The murder of a stationmaster
Out of copyright
Two trains
Copyright of Westmeath Library Service

In December 1844, a meeting in Mullingar resolved to support the MGWR proposal to bring a railway line through Mullingar. In July 1845 The Midland Great Western Company of Ireland's Act of Incorporation came into law empowering the company to construct a railway from Dublin to Mullingar and Longford, and also to purchase the New Royal Canal Company.

This enabled the company to build their new line along-side the Canal from Dublin to a point four miles west of Mullingar.

The construction of the railway in the vicinity of Mullingar provided very welcome employment during the Famine era. By the end of 1846 there were 1,900 employed on the Mullingar section of the project.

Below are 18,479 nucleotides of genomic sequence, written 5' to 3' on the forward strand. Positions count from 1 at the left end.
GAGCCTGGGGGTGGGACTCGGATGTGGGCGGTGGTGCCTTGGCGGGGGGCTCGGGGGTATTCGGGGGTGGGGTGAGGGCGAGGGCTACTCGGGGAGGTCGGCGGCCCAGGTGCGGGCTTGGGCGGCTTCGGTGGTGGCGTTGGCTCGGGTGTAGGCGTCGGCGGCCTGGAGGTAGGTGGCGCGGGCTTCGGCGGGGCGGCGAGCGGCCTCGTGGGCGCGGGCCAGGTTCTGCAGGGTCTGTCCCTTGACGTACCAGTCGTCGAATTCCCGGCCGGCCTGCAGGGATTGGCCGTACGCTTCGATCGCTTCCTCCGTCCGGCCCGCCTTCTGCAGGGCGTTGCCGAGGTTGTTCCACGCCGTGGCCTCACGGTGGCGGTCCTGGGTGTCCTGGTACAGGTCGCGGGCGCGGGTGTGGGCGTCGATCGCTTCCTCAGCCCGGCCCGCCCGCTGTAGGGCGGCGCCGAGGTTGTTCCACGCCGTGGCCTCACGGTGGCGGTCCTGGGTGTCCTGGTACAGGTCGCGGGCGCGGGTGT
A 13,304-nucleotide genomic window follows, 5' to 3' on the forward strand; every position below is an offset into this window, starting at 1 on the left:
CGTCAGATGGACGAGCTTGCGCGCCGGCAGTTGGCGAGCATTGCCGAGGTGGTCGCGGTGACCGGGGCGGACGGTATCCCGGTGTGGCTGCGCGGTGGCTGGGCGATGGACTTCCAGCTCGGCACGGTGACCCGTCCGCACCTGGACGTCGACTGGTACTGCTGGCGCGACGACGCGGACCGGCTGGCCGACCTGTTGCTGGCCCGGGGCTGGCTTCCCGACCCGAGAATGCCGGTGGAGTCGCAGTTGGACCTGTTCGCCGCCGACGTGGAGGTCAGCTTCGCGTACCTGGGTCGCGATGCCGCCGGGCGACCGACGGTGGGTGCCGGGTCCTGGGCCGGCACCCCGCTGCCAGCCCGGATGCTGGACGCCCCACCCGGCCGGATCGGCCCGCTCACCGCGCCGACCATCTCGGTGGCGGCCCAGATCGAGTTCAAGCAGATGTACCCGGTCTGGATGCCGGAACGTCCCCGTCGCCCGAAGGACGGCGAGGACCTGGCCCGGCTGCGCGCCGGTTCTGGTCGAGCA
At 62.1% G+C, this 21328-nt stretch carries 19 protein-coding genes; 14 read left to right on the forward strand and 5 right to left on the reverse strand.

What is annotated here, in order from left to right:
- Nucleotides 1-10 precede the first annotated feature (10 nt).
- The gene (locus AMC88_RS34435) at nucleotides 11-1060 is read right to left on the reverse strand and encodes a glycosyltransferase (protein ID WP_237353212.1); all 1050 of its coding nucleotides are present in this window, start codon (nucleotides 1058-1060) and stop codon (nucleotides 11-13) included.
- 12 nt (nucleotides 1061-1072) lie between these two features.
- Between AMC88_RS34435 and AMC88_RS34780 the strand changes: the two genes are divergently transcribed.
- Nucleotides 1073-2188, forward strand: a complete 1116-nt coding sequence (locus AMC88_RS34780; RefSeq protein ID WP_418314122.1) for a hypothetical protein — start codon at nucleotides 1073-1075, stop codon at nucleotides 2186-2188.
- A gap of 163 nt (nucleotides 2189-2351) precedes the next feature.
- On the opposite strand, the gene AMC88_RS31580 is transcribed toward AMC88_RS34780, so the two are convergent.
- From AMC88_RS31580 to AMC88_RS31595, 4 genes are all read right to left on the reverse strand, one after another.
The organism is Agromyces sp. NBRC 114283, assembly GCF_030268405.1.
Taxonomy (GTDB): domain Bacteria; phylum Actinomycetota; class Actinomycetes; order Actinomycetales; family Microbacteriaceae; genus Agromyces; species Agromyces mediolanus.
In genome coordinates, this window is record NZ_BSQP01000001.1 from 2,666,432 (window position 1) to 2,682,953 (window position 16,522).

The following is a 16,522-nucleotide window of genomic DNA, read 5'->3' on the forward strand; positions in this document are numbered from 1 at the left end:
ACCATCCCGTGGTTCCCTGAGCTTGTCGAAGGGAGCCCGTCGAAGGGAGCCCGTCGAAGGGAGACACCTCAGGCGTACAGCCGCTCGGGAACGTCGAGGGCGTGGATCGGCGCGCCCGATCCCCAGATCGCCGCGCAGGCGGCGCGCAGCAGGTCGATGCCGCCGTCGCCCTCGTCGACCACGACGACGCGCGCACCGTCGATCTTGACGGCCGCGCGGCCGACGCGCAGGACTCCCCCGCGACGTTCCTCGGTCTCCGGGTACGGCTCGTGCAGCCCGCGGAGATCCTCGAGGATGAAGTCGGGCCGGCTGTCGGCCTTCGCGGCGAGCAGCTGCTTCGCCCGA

The line reached Enfield by June, 1847 and by December that year reached the Hill of Down. Until such time as the railway line through Mullingar was completed, and a station built, there was a canal shuttle service between the Hill of Down and Mullingar.

The railway line reached Mullingar in September 1848 by which time the new station had been built. On Monday, October 2nd 1848 the first train arrived in Mullingar. By 1857 the station had been upgraded by the provision of new station buildings. The line to Longford was opened on 8th November 1855.

The Murder of a Stationmaster

On the night of March 2nd, 1869, Thomas Anketell, the recently appointed stationmaster in Mullingar was shot and fatally injured outside his home on the down Galway platform of Mullingar station.

The murder was thought to be linked to the Ribbonmen, a secret society then active in Westmeath, but no culprit was ever brought to justice.

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